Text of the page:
Who would've thought that a relatively unknown PC World War II game sequel would've become Xbox 360's star launch game? Joanna Dark was left crying on the stairs like a drunk and rejected fat girl at a party, Gotham 3 was left up on bricks with its wheels for sale on eBay and the cute Kameo characters were marched off to the firing wall by Call of Duty 2's dominant officers. If you could get through CoD2's tedious potato-throwing training mission, one of world's best shooters and Xbox 360's star launch games greeted you on the other side.
It rocked. Even now, if you haven't played Call of Duty 2, you should. You can get it for dead cheap. It's all action, all war, all massive set pieces, all guns, explosions, drama, stuff blowing up and people screaming at you that they're about to die. It's as shocking and loud as war games can get. And, from what we've seen of it so far at our world-exclusive preview showing,
Call of Duty 3 carries on the same always-some-shit-going-off-somewhere style of the always-on superwar. Call of Duty 3 takes place during the events of the Normandy Breakout, the slow, painful, gradual movement of Allied troops from the D-Day landing sites in Northern France toward the eventual liberation of Paris from the sausage-loving warmongers. Almost 610,000 people died during this campaign. Where we might pop down there on the Eurostar in a couple of hours to drink too much Kronenbourg in Paris and ogle pretty French girls, granddad spent months trudging through a bombed-out, booby trapped series of hell holes watching his friends standing on landmines and getting run over by tanks.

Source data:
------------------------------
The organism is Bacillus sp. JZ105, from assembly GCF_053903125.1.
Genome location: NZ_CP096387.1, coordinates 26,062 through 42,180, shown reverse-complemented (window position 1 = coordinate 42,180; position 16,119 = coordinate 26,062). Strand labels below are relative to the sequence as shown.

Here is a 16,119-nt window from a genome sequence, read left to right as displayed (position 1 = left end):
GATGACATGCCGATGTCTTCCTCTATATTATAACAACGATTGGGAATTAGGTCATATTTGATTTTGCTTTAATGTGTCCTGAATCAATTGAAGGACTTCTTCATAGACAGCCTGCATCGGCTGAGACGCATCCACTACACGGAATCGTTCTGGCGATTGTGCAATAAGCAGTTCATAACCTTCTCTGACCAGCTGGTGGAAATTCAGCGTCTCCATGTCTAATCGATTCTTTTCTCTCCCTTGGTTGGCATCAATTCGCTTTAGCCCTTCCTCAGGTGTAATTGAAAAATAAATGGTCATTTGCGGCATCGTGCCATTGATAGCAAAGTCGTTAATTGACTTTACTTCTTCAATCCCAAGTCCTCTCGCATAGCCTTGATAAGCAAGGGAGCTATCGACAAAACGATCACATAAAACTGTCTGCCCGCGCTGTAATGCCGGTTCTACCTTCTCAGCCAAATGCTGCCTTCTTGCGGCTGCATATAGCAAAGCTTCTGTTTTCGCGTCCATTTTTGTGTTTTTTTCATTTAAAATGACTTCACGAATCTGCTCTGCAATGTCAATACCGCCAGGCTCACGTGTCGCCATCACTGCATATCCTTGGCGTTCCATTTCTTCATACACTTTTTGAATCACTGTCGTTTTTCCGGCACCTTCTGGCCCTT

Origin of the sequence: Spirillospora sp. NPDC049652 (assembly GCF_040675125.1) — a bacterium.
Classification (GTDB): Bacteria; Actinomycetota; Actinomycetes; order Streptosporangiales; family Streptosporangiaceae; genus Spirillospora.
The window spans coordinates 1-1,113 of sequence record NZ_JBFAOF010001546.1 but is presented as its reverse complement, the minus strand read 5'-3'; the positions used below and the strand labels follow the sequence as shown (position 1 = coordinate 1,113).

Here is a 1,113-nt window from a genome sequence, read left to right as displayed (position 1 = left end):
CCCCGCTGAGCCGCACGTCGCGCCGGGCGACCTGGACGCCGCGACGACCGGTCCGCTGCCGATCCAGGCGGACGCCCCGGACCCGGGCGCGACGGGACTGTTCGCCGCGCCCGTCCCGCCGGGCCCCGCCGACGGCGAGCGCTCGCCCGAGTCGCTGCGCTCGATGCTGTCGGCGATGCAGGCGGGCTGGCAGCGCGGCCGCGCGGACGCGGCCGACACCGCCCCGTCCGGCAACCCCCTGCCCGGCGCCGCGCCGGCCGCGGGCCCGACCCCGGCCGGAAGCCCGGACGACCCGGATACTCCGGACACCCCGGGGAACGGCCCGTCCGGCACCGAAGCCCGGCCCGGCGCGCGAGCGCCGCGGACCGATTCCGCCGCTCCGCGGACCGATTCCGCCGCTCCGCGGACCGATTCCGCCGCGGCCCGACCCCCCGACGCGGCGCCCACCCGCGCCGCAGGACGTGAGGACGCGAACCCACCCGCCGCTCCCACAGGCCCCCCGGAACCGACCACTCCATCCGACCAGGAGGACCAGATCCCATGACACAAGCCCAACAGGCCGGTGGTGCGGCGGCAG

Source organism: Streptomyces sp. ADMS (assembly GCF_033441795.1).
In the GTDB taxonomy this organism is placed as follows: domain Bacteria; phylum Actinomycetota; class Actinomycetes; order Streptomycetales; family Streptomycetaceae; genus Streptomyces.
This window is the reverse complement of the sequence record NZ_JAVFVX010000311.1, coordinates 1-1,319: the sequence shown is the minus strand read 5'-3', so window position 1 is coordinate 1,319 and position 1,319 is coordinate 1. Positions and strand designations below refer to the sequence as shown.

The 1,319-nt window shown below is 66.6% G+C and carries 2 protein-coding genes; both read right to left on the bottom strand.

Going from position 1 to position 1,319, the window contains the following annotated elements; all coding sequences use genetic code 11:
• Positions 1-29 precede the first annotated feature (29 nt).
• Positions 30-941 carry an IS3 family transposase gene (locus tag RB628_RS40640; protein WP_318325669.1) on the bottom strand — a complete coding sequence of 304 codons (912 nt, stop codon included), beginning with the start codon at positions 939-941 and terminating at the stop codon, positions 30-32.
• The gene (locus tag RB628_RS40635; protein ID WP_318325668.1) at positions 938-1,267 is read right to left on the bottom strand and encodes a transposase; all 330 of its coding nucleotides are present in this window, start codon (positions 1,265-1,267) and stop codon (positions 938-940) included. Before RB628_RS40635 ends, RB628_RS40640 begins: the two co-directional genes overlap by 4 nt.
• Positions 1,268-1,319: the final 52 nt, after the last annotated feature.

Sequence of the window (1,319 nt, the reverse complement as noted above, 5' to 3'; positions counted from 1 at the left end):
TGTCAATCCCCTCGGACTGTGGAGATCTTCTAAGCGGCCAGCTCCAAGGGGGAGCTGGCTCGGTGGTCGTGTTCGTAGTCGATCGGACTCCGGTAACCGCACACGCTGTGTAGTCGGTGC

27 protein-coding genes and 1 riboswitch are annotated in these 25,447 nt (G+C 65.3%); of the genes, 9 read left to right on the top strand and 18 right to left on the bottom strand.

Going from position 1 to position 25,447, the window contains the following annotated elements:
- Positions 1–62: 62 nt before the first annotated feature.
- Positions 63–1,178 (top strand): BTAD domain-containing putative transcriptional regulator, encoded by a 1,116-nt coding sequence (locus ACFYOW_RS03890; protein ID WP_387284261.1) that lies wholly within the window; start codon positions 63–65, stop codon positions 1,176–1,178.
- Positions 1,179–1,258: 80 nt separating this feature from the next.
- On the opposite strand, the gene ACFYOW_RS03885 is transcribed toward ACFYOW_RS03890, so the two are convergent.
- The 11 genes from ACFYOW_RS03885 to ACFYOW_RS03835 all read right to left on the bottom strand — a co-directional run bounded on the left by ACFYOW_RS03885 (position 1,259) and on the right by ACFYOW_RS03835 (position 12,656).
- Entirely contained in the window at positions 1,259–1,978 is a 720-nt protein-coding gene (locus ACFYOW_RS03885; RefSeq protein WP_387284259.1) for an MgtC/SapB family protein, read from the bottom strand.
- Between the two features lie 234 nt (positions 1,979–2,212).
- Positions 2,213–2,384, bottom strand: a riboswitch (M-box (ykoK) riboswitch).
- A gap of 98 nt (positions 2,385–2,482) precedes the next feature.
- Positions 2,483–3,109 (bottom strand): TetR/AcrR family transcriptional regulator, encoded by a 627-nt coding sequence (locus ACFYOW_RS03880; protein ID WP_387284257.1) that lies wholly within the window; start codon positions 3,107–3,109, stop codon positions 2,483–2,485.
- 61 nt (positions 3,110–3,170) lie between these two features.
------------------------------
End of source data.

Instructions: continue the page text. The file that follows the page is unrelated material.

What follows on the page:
Call of Duty 3 tells this harrowing story of four soldiers traipsing down the hellish route toward Paris. One American, a Brit, a Polish conscript and, for the first time, a Canadian, part of the heroic group of Canucks that landed on Juno beach on D-Day and managed to storm nine miles inland through the German defences on that first day of fighting on the Normandy coast.
The Polish guy is the hard man, part of the Polish Free Army, a rag-tag collection of escapees and freelance troops that returned to action voluntarily to bolster allied troops. CoD3 has been designed to offer one huge, seamless war experience that tells the plot from all four sides, eliminating loading screens, keeping you in the action and forcing you to decide what's going to happen next. What are you going to do? Decide now, or you'll die, that's the sort of immediate, one-balls-up-and-you're-dead real-life war vibe the makers are going for.
So instead of switching missions and locations, you're swapping characters, seeing the same battles unfold from four different sides as you progress and try not to get bits of your body blown off into the hedgerows. Call of Duty 3's maker Treyarch told us they're trying to get the feeling of a 1960s war film this time around, where one major battle is depicted from several points of view.
So instead of switching to the Polish guy fighting in Berlin, then back to the Brit on Sword beach, then the Yank cutting his way up the bloody and heavily defended Omaha Beach and then seeing someone else in, say, Russia, you now see the Breakout Campaign from four angles. Four different locations, but all in the same area and heading toward the same ultimate conclusion. No doubt it'll all come together at the end, they'll hug, realise that war is pointless and all share a nice cup of tea and thank the Americans for starting it, ending it and doing all the hard work and building all the tanks and aeroplanes (Hollywood version).